And with such easy access, what, exactly, are criminals after? In a word: data. Schools collect and store valuable, sensitive data on their children and staff members, from allergies and learning disorders to grades and social security numbers. This information is highly sought-after by threat actors, who can use it to hold schools for ransom or to sell for high profit margins on the black market (data belonging to children typically garners a higher price).
School threats: a closer look
Adware represented the largest percentage of detections on school devices in H1 2019. Many of the families detected, such as SearchEncrypt, Spigot, and IronCore, advertise themselves as privacy-focused search engines, Minecraft plugins, or other legitimate teaching tools. Instead, they bombard users with pop-up ads, toolbars, and website redirects. While not as harmful as Trojans or ransomware, adware weakens an already feeble defense system.
Next up are Trojans, which took up one quarter of the threat detections on school endpoints in H1 2019. In 2018, Trojans were the talk of the town, and detections of this threat in organizations increased by 132 percent that year.
While still quite active in the first half of 2019, we saw Trojan detections decrease a bit over the summer, giving way to a landslide of ransomware attacks. In fact, ransomware attacks against organizations increased a shocking 365 percent from Q2 2018 to Q2 2019. Whether this is an indication of a switch in tactics as we head into the fall or a brief summer vacation from Trojans remains to be seen.
The top two families of Trojans in education are the same two who’ve been causing headaches for organizations worldwide: Emotet and TrickBot. Emotet leads Trojan detections in every industry, but has grown at an accelerated pace in education. In H1 2019, Emotet was the fifth-most predominant threat identified in schools, moving up from 11th position in 2018. Meanwhile TrickBot, Emotet’s bullying cousin, represents the single largest detection type in education among Trojans, pulling in nearly 6 percent of all identified compromises.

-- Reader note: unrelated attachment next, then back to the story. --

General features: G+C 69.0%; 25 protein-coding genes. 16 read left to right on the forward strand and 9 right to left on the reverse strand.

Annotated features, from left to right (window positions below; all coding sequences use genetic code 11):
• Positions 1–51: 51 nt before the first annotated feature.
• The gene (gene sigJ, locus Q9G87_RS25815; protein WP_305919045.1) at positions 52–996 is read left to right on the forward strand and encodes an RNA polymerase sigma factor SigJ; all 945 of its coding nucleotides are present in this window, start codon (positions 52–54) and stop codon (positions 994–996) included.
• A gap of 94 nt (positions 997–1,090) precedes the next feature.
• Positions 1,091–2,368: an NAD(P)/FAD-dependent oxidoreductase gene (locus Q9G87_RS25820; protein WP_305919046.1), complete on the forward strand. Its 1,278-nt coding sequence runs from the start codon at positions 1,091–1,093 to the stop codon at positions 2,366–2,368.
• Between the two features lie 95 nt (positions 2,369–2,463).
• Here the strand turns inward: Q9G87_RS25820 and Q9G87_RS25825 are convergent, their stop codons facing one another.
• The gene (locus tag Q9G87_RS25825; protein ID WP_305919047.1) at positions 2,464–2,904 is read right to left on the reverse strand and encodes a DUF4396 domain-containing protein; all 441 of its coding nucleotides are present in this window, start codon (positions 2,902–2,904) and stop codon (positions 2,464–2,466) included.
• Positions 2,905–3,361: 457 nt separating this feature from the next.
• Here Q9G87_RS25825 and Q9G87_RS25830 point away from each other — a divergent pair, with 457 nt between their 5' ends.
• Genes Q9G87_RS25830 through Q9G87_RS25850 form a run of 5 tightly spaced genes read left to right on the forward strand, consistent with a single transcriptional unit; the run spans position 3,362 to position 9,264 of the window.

Emotet and TrickBot often work together in blended attacks on organizations, with Emotet functioning as a downloader and spam module, while TrickBot infiltrates the network and spreads laterally using stolen NSA exploits. Sometimes the buck stops there. Other times, TrickBot has one more trick up its sleeve: Ryuk ransomware.
Fortunately for schools but unfortunately for our studies, Malwarebytes stops these Emote-drops-TrickBot-drops-Ryuk attacks much earlier in the chain, typically blocking Emotet or TrickBot with its real-time protection engine or anti-exploit technology. The attack never progresses to the Ryuk stage, but our guess is that many more of these potential breaches would have been troublesome ransomware infections for schools if they hadn’t had the proper security solutions in place.
Class of 2020 threats
The class of 2020 may have a whole lot of threats to contend with, as some districts are already grappling with back-to-school attacks, according to The New York Times. Trojans such as Emotet and TrickBot had wildly successful runs last year—expect them, or other multi-purpose malware like them—to make a comeback.
In addition, ransomware has already made waves for one school district in Houston County, Alabama, which delayed its return to classes by 12 days because of an attack. Whether it’s delivered via Trojan/blended attack or on its own, ransomware and other sophisticated threats can bring lessons to a halt if not dealt with swiftly.
In 2019, Malwarebytes assisted the East Irondequoit Central School District in New York during a critical Emotet outbreak that a legacy endpoint security provider failed to stop. Emotet ran rampant across the district’s endpoint environment, infecting 1,400 devices and impacting network operations. Thankfully Malwarebytes was able to isolate, remediate, and recover all infected endpoints in 20 days without completely disrupting the network for students or staff.
If school IT teams do their research, pitch smart security solutions to their boards for funding, and help students and staff adopt best practices for online hygiene, they can help make sure our educational institutions remain functional, safe places for students to learn.